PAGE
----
5 The Skellig Six18 Distillery (Caherciveen, Ring of Kerry)

And here we have another small family business, on the edge of the Atlantic. The Skellig Islands are rugged rocky outcrops off the coast where millions of seabirds breed. On Skellig Michael there is a medieval monastery complex to visit. The houses are built of stones in a round shape, like igloos. If you’re a Star Wars fan, you’ll know it as Luke Skywalker’s retreat. But you don’t have to go to the islands to taste whiskey, it’s available on the mainland. See: https://skelligsix18distillery.ie/.

Ad for our own business The View Accommodation
Ad for our own business The View Accommodation

6 The Old Bushmills Distillery (Bushmills)

Let’s jump from the southwest now far to the north, to Bushmills in Northern Ireland. Like Jameson, Bushmills is one of the big and well-known whiskey brands on the island. Whiskey has been produced here on the north coast for 400 years. And that makes Bushmills the oldest registered distillery in the world! You can of course also book tastings and tours in the historic buildings: https://www.bushmills.eu/distillery/.

7 Locke`s Distillery, Visitor Centre and Whiskey Museum (Kilbeggan)

North of Tullamore on the M6 is the small town of Kilbeggan. The distillery there is over 200 years old, had to be closed in the 1950s and was brought back to life by the people of Kilbeggan in a community effort – quite a sympathetic story. For tours and tastings, see: https://www.kilbegganwhiskey.com/.

Photo: bushmills.eu
Photo: bushmills.eu


8 Slane Irish Whiskey Distillery (near Drogheda)

Drogheda is a small town north of Dublin, halfway to Northern Ireland. In this area you will find a lot of Irish history, like the Hill of Tara and Newgrange, the prehistoric burial mound. No wonder the founder of the distillery lives in a castle. The Slane Distillery is a direct neighbour of Slane Castle. Slane Castle is now an event location, including music concerts. See: https://www.slaneirishwhiskey.com/ and https://www.slanecastle.ie/.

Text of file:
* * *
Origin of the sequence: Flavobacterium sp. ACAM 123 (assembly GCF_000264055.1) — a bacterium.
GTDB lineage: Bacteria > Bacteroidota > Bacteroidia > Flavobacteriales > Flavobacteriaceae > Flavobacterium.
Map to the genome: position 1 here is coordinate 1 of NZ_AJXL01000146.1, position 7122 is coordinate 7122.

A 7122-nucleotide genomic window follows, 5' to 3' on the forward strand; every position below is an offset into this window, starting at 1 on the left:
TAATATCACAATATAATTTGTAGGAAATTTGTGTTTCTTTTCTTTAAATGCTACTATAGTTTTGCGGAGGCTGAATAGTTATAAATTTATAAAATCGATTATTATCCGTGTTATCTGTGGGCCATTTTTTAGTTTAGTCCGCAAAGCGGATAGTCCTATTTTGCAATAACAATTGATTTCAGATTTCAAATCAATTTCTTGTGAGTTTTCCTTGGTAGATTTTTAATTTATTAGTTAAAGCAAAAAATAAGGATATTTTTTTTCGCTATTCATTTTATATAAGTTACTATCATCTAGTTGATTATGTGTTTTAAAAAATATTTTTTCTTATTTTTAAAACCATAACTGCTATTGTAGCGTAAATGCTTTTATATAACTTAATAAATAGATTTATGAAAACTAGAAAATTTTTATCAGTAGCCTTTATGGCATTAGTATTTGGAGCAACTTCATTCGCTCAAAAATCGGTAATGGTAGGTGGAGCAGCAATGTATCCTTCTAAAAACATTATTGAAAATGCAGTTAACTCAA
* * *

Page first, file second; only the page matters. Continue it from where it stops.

9 The Old Jameson Distillery (Dublin)

In the middle of the newer city centre of Dublin (north of the Rive Liffey), you will find the Old Jameson Distillery. I don’t think there’s much to say about Jameson – go there, see it! See: https://www.jamesonwhiskey.com/en/visit-our-distilleries/jameson-bow-street-distillery-tour/.

10 The Teeling Distillery (Dublin)

If you’re looking for a contrast to the historic distilleries, here it is: In Dublin’s old city centre (south of the River Liffey), you’ll find the Teeling Distillery, which advertises a fresh and modern flair and says they’re the first new distillery in Dublin for 125 years. See: https://teelingdistillery.com/.

Photo: powerscourtdistillery.com
Photo: powerscourtdistillery.com


11 The Powerscourt Distillery (south of Dublin, near Bray)

In the south of Dublin, near the coastal town of Bray, lies Powerscourt Estate, arguably the largest historic manor house, or castle, I should say, that you can visit in Ireland. The huge estate includes several parks and gardens and a waterfall nearby. Next to the estate you will find the Powerscourt Distillery. For tastings and tours, see: https://powerscourtdistillery.com/.

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Ad for our own business Easycruiser.tours


Finally

So, hopefully I have been able to give you some nice tips for your trip to Ireland.

Have fun planning your trip – and if you are still looking for a rental motorbike for the tour, you can find us here: www.easycruiser.tours.

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Cover photo: Photo by Frank Albrecht on Unsplash

Uli Written by:

Hello and welcome to my blog. Originating from Germany, my family and I now live in Ireland (at least part time). We have travelled this amazing isle many times and know many parts of it very well. In this blog, I would like to share valuabe tips and information for your next trip to Ireland with you. Enjoy the content, yours, Ulrich Knüppel-Gertberg